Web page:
According to Michael Niconchuk, anyone with a brain is capable of being hateful.
A researcher with Beyond Conflict, a Boston-based lab that approaches conflict resolution across the world through brain and behavioral sciences, Niconchuk, 30, once met a young Syrian who fled his refugee camp in Jordan to go back home and join ISIS.
“He didn’t want to be in Jordan. He wanted to protect his home,” Niconchuk told an audience last week at Shaare Tefila Congregation in Olney. “Every day, sitting in the refugee camp, he was thinking, ‘What the hell am I doing here?’ This young man taught me that, in some cases, hate is very much about defending what you love, and not about attacking what you don’t.”
That’s not so different from you and me, he said. “I’ve interacted with dozens of terrorists, and all of them, from a psychopathological perspective, are completely normal. They are normal people with normal brains.”
With hate-based violence on the rise, Shaare Tefila saw this discussion, dubbed “The Neuroscience of Hate,” as necessary. Recent mass murders “heighten the awareness of the question ‘Where does hatred come from?’” said Rabbi Jonah Layman.
Niconchuk said that we cannot ask why people hate without understanding how we survive and bond with others. The brain, he said, has one job, which is to keep its host alive. Though only 1 to 2 percent of our brain activity is intentional, Niconchuk said its survival resources include its ability to create associations, which impacts who we associate with.
“Those things are learned well before you have control of those things. It has to do with upbringing, it has to do with environment,” said Niconchuk. “It takes a long time to undo those categorizations we make because your brain has put them” into the 98 percent unintentional brain behavior.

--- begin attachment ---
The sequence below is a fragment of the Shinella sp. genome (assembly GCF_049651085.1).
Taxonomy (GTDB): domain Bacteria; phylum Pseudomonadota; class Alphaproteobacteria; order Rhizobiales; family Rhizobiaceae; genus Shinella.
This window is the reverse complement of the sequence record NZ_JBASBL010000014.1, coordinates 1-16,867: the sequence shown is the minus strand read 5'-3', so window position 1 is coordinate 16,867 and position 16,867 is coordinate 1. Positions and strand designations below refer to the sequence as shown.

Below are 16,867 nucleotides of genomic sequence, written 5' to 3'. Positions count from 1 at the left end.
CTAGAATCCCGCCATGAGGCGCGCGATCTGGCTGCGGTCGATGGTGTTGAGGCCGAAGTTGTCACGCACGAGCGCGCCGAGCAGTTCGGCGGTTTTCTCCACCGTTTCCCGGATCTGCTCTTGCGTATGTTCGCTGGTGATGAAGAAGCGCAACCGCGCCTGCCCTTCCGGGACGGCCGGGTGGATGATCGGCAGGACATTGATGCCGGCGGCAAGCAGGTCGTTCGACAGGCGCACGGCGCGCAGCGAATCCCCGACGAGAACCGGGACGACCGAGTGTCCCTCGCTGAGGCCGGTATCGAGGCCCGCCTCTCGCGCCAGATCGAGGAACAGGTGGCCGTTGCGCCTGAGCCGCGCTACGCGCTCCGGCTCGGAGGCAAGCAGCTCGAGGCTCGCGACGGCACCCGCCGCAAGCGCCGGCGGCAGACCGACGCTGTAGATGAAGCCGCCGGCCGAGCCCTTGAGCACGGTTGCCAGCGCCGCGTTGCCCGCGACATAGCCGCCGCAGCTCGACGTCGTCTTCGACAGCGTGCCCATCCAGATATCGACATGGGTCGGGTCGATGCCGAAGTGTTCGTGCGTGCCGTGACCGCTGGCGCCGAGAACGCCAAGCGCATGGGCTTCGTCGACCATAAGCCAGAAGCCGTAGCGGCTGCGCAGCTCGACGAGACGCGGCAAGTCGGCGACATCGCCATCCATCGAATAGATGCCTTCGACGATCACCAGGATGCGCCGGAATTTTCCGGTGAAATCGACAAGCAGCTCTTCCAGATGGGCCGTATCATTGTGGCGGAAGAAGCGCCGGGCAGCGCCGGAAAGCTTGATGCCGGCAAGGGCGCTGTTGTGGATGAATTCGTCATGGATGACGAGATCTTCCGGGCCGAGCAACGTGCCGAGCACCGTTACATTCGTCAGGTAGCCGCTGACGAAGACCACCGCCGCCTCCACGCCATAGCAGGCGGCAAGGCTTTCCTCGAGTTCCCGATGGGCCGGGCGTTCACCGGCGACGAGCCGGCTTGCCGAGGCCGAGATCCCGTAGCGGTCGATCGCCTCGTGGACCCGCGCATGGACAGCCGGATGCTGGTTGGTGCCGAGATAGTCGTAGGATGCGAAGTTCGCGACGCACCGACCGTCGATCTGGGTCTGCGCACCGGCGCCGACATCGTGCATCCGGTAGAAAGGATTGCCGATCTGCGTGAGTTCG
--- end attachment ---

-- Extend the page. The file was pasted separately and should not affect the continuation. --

Niconchuk said the brain is not good at distinguishing between perceived threats and real threats. A perceived threat will cause the same physiological responses in the body as an actual threat.
“I actually think it’s harder to work with certain populations in the U.S. than it has been to work with ISIS fighters,” Niconchuk said. “There’s this exceptionalism, even when you’re talking about white hatred.” Whereas in parts of the world that have lived through violence for generations, those conversations are easily had.
“I started this work thinking about the rest of the world, not suburban Maryland,” he continued. “But this is where the conversations need to be happening because this is where the violence is happening.”
Shaare Tefila congregant Amy Snyder said Niconchuk’s approach was “eye opening. It put a lot of things about hate in perspective, so that it really becomes more clinical than personal.”
Silver Spring resident Janet Van Dyke said her biggest takeaway was “understanding the survival instinct of the brain and how that makes us form opinions about people and how we perceive them as the other, and how that’s universal.”
She said she was determined to keep fighting against hate.
“I think the challenge for me is how to address that in other people,” she said. “’How do you gently approach people with other views and foster a more loving and less hateful narrative?”
As Niconchuk explained, “It’s hard to talk about why someone hates, because you have to understand why they are threatened. For anyone who thinks they are incapable of hate, I think they are wrong. I think we’re all capable of hate just as we’re all capable of violence,” he said. “This is not to justify or defend people who have committed acts of violence. It is to say they are responding to the weird construction of reality they have created.”
Connor Graham is a reporter for the Baltimore Jewish Times, an affiliated publication of WJW.